Discounting the Way to Profit

Topics: Billing & Pricing, Business Development & Marketing Blog Posts, Client Relations, Law Firm Profitability, Law Firms, Thomson Reuters

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As clients continue to ramp up their pressure on law firms to provide greater predictability in their pricing and cost effectiveness in their services, many law firms have turned to pricing models that aren’t really that innovative. Instead, many law firms are opting to offer discounts off of their hourly rate as the “alternative” to the billable hour.

Some argue that this is a viable approach. In an article titled “Should Lawyers Offer Discounts to Clients?” marketing consultant Karin Conroy argues that “the best bet of a firm is to not only offer discounts, but also to raise rates to reap the psychological benefits of coupons.”

Discounts off of retail can, obviously, impact a firm’s bottom line by cutting into the profit margin. It is for this reason that Conroy argues that firm’s should effectively max out their rates to the highest possible price, enabling them to provide the deep discounts clients are looking for.

But are discounts really what clients are after? Clients tell us in survey after survey that they are looking for predictability in their outside legal spend. A discount off of an hourly rack rate makes each individual hour seem more affordable, but does nothing to offset the inherent unpredictability of the billable-hour model.

Certainly some clients are looking for discounts. I’ve heard from a General Counsel who says that he prefers to see discounts applied to his outside counsel’s rates so he can report back to his board how much he was able to get their work discounted. In Conroy’s article, she highlights a quote from the General Counsel for Verizon that they “almost always negotiate rates down from the rack rates,” typically resulting in a “not-insignificant discount.” For these two GCs, discounts are what they’re after. But unless you’ve done the work to determine what you’re clients’ pricing preferences are, it may be dangerous to assume that this approach will work for all clients.


But are discounts really what clients are after? Clients tell us in survey after survey that they are looking for predictability in their outside legal spend. A discount off of an hourly rack rate makes each individual hour seem more affordable, but does nothing to offset the inherent unpredictability of the billable-hour model.


There are also compelling arguments that simply discounting hourly rates will not actually lead to better outcomes for the firm or the client. In the instance with Verizon, the client may be getting a discount, but a discount off of what? If the firms with whom corporate counsel negotiate are following the model Conroy advocates, the client is seeing a discount off of an inflated hourly rate. It reminds me of a jewelry store at the local mall. The store often advertised “70% off STORE WIDE!” My wife once asked me, “how can they afford to always have everything on sale?” It’s quite simple. The “retail” price to which they’re applying the discount is simply inflated high enough that once the discount is applied, the store ends up with the profit margin they wanted in the first place. I’m sure we can all think of retailers that follow this same model.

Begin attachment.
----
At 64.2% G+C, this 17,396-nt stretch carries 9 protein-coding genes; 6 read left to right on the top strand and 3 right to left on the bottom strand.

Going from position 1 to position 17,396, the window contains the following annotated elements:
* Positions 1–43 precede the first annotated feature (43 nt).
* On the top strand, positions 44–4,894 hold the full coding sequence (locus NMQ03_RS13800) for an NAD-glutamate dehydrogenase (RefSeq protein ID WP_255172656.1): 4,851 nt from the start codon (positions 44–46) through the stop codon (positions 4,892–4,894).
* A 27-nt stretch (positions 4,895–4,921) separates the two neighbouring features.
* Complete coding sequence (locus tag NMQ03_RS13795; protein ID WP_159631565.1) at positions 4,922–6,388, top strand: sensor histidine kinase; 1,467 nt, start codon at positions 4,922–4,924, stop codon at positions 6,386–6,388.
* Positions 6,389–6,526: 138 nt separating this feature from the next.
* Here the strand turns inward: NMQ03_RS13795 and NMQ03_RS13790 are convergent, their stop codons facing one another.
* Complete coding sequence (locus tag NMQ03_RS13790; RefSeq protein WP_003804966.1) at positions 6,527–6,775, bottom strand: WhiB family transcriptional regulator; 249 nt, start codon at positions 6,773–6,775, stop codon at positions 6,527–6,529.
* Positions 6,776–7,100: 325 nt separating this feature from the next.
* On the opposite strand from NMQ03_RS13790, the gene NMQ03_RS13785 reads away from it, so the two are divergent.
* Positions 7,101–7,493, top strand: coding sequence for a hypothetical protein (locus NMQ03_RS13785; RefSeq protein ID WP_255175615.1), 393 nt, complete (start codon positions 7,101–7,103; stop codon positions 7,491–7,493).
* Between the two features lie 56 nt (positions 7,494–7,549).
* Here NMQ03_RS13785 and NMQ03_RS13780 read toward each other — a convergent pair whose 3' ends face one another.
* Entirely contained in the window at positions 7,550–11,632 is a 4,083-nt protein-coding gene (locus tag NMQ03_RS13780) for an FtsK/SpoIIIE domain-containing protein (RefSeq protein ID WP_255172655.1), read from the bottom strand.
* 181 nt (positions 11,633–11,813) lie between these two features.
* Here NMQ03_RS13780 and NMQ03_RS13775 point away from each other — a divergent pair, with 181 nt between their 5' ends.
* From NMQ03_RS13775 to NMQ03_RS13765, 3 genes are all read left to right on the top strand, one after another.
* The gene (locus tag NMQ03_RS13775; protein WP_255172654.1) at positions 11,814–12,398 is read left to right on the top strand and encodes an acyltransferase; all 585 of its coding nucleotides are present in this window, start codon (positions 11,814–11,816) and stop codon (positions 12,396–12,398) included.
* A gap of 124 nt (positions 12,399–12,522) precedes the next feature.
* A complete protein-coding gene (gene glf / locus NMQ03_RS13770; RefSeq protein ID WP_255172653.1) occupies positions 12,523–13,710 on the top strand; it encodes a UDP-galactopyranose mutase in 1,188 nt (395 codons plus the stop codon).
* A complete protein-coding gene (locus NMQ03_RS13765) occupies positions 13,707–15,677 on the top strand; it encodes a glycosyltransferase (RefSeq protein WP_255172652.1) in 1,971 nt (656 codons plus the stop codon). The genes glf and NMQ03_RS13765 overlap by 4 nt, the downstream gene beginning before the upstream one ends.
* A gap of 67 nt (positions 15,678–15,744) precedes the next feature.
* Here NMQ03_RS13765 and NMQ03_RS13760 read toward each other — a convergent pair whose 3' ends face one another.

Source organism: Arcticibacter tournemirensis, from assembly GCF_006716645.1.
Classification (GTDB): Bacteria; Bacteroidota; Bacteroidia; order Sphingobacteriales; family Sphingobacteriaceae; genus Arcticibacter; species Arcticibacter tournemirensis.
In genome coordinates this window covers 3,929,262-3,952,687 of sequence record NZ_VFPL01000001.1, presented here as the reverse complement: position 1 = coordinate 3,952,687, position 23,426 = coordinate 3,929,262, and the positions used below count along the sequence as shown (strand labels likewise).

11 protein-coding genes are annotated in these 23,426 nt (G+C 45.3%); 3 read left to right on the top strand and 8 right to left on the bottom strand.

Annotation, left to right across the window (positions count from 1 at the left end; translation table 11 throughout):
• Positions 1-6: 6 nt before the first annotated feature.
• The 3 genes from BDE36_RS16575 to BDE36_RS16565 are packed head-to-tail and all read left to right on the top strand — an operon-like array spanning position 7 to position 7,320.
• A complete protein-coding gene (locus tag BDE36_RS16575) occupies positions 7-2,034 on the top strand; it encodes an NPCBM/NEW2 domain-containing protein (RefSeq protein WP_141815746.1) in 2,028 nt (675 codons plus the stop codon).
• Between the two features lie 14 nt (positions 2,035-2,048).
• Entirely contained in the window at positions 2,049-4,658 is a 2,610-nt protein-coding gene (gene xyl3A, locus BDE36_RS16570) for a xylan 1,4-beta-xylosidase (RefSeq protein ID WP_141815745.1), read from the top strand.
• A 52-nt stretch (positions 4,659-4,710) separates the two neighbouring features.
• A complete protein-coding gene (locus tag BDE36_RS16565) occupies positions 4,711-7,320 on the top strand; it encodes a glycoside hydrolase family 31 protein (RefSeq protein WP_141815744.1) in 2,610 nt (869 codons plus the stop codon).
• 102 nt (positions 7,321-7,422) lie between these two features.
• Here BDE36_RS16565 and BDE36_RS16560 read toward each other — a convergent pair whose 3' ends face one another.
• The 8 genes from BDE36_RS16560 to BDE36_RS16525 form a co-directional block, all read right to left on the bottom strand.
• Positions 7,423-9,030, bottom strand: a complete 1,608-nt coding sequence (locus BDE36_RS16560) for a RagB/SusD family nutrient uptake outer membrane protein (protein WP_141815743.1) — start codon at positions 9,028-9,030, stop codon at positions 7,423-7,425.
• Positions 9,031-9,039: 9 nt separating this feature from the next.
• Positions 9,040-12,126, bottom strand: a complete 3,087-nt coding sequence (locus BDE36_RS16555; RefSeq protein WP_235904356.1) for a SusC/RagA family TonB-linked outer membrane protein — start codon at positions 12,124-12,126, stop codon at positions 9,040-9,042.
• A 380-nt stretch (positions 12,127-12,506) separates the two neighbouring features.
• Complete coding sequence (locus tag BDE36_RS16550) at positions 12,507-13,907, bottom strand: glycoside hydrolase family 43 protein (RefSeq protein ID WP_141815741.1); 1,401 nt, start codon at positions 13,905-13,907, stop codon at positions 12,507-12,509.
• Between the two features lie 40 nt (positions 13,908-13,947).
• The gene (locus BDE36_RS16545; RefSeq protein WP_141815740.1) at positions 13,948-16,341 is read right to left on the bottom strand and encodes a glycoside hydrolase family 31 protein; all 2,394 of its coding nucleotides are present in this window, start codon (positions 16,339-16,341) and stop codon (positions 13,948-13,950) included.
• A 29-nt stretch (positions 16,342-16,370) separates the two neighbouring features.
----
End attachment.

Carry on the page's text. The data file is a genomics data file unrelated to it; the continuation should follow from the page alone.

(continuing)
The American Institute of CPAs (AICPA) argues that the impulse to discount may actually result in leaving money on the table over the long term. In their example, a tax preparer works for the same client preparing returns for several years. The preparer feels compelled to discount the client’s invoice the first several years to meet what the preparer perceives as the client’s pricing preference. With each passing year, the preparer gains efficiency, spending less time doing the same work. As the AICPA puts it:

“If you hold to your historical model of billing ‘actual time’ spent, you have backed yourself into a position where you have to charge less than prior years. And you, my friend, have left money on the table.”

This isn’t an argument against efficiency. It’s an argument against discounts and in favor of value-based billing. Had the preparer billed according to the value of the work in the first place, the efficiency gained over time would accrue to the benefit of the preparer, as he or she is investing fewer resources to make money from the client. Increases in efficiency would, therefore, lead to higher profits for the preparer, in this case.

Executive coach Brad Sugars, writing for Entrepreneur.com, argues “Never discount—no matter how much you may be tempted to—always look instead to add value.” He points out that many businesses may be tempted by the Wal-Mart discount model. But he cautions, Wal-Mart knows their margins “to the ‘nth’ degree,” and very few other companies have Wal-Mart purchasing/pricing power. Sugars offers some really interesting but simple math to support his argument that discounts can be problematic. I won’t reproduce it all here.

I will, however, offer this as a tease: “Would you really want to run a company where the pressure is on day-to-day to sell 100% more units just to stay even?”